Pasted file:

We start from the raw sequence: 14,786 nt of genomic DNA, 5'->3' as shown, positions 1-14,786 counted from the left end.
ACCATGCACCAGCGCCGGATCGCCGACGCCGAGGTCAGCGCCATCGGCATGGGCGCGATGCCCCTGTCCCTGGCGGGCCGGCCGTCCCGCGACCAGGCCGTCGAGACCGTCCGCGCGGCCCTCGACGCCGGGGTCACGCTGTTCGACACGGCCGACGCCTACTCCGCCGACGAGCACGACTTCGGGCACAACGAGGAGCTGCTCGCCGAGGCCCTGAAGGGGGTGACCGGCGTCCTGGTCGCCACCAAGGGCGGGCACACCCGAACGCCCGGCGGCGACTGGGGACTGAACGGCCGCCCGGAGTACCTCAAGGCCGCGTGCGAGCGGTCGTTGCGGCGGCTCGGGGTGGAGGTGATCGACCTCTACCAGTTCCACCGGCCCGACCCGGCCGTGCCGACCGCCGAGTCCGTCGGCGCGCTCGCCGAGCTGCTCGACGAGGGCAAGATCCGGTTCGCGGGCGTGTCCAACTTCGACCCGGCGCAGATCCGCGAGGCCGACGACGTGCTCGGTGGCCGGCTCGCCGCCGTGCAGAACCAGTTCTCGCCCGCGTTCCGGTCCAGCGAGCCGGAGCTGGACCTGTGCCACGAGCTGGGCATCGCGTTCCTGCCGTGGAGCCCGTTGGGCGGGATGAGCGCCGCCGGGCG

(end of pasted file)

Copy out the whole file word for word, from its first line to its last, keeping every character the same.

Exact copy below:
We start from the raw sequence: 14,786 nt of genomic DNA, 5'->3' as shown, positions 1-14,786 counted from the left end.
ACCATGCACCAGCGCCGGATCGCCGACGCCGAGGTCAGCGCCATCGGCATGGGCGCGATGCCCCTGTCCCTGGCGGGCCGGCCGTCCCGCGACCAGGCCGTCGAGACCGTCCGCGCGGCCCTCGACGCCGGGGTCACGCTGTTCGACACGGCCGACGCCTACTCCGCCGACGAGCACGACTTCGGGCACAACGAGGAGCTGCTCGCCGAGGCCCTGAAGGGGGTGACCGGCGTCCTGGTCGCCACCAAGGGCGGGCACACCCGAACGCCCGGCGGCGACTGGGGACTGAACGGCCGCCCGGAGTACCTCAAGGCCGCGTGCGAGCGGTCGTTGCGGCGGCTCGGGGTGGAGGTGATCGACCTCTACCAGTTCCACCGGCCCGACCCGGCCGTGCCGACCGCCGAGTCCGTCGGCGCGCTCGCCGAGCTGCTCGACGAGGGCAAGATCCGGTTCGCGGGCGTGTCCAACTTCGACCCGGCGCAGATCCGCGAGGCCGACGACGTGCTCGGTGGCCGGCTCGCCGCCGTGCAGAACCAGTTCTCGCCCGCGTTCCGGTCCAGCGAGCCGGAGCTGGACCTGTGCCACGAGCTGGGCATCGCGTTCCTGCCGTGGAGCCCGTTGGGCGGGATGAGCGCCGCCGGGCG